The Internet

Submission + - Internet downloading soon to be a crime

Elektroschock writes: "Toine Manders, an influential Dutch player in the European Parliament's Legal Affairs Committee, told a Dutch Radio station that he wants 'downloading' to become a criminal offence. His slogan: 'Downloading is heling'. Toine Manders and his colleques currently discusses a Directive on criminal measures aimed at the Enforcement of intellectual property rights ('IPRED2')."

Submission + - Internet campaign aims to save Vancouver theatre

An anonymous reader writes: is covering an internet campaign to save a historic Vancouver theater and turn it into a state of the art media center for the city. "Jhayne Holmes is fighting to save the Raja Theatre in East Vancouver with an internet endeavor that has the goal of turning the 475-seat theater into a multidisciplinary arts center she calls Heart of the World, which will help satisfy Vancouver's need for performance space." They also plan to do podcasts of all performances so that the whole world can share in their productions and creations.
The Internet

Submission + - UN offical says org. not taking over internet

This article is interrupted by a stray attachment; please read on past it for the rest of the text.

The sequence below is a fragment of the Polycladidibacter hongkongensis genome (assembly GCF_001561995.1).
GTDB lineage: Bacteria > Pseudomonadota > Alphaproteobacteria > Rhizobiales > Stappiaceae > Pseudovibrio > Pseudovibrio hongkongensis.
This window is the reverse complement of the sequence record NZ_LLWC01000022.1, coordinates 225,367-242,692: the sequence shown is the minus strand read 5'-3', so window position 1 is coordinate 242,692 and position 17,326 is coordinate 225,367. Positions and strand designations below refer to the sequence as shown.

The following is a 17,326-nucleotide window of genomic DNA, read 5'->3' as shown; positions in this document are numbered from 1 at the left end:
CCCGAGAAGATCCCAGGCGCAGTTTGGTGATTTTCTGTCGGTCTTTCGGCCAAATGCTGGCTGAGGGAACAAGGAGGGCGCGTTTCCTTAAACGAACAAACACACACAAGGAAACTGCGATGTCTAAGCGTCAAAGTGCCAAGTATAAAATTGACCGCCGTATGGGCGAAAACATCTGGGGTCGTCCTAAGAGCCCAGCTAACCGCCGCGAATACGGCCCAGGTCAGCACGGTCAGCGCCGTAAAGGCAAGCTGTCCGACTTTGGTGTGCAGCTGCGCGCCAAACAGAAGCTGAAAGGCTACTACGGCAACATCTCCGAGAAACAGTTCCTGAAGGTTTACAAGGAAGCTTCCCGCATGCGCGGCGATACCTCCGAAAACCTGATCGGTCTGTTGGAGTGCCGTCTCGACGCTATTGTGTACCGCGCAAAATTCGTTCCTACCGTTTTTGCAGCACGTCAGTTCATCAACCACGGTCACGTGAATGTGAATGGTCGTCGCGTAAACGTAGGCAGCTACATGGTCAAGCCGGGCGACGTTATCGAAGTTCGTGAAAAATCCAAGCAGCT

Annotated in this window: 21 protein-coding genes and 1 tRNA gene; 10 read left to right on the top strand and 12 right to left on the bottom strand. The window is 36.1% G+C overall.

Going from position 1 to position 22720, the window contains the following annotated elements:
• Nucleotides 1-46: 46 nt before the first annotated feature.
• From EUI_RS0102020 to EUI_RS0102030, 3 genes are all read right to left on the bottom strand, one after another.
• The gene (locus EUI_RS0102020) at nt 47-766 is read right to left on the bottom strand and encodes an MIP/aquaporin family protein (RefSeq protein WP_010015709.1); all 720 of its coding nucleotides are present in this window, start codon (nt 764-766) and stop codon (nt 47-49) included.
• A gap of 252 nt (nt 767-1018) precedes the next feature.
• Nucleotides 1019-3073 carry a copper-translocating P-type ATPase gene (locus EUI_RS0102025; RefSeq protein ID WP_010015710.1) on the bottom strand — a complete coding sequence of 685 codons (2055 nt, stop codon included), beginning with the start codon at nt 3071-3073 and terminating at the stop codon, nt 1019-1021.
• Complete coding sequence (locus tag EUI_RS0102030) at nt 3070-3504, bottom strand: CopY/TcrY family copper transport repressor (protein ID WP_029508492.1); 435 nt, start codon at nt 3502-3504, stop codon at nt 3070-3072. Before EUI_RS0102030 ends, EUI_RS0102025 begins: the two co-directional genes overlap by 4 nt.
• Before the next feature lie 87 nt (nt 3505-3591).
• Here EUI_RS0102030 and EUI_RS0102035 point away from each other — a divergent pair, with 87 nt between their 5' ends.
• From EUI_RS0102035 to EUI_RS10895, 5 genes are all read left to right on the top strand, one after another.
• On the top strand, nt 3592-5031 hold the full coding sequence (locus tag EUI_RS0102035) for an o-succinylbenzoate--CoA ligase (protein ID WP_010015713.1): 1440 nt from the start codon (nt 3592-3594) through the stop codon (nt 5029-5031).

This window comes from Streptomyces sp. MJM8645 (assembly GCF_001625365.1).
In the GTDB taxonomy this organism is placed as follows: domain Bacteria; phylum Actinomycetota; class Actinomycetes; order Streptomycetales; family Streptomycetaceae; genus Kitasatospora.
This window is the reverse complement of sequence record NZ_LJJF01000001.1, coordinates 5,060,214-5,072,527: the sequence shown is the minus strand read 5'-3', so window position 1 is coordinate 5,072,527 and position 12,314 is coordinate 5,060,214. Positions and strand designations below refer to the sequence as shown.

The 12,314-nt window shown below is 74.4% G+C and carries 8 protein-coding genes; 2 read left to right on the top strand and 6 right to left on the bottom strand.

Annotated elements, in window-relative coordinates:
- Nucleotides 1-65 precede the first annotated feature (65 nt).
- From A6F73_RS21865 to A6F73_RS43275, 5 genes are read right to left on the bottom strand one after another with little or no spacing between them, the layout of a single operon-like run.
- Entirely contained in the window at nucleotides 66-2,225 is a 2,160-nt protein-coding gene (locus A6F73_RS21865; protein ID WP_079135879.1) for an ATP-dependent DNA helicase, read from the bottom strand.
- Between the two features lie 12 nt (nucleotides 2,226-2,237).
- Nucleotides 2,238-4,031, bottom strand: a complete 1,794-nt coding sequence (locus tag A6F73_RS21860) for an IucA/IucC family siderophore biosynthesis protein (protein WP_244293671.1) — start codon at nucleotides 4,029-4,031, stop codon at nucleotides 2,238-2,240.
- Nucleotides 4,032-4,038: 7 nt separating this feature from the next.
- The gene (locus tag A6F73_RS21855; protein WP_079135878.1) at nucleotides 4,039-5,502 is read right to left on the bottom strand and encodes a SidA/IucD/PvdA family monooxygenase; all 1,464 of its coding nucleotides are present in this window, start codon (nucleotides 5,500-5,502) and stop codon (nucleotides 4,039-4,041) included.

kaufmanmoore writes: Hamadoun Toure, the new head of the UN's International Telecommunications Union says that he does not plan to take over governance of the internet and leave it up to groups like ICANN. In his statement he says that the ITU will instead focus on bridging the digital divide, internet security and standardize broadband communications. When asked about Chinese censorship Toure said that issue is beyond the mandate of the ITU. The full article is here

Submission + - Senate bill S.256 aims to restrict internet radio

JAFSlashdotter writes: If you enjoy MP3 or OGG streams of internet radio, it's time to pay attention. This week US Senators Lamar Alexander, Joseph Biden, Dianne Feinstein, and Lindsey Graham in their collective wisdom have decided to reintroduce the "Platform Equality and Remedies for Rights Holders in Music (PERFORM) Act". This ARS Technica article explains that PERFORM would restrict our rights to make non-commercial recordings under the Audio Home Recording Act of 1992, and require satellite and internet broadcasters to use "technology to prevent music theft". That means goodbye to your favorite streaming audio formats, hello DRM. The EFF said pretty much the same when this bill last reared its ugly head in April of 2006. It's too soon to get the text of this year's version (S.256) online, but it likely to resemble last year's S.2644, which is available through Thomas. Last year's bill died in committee, but if at first you don't succeed...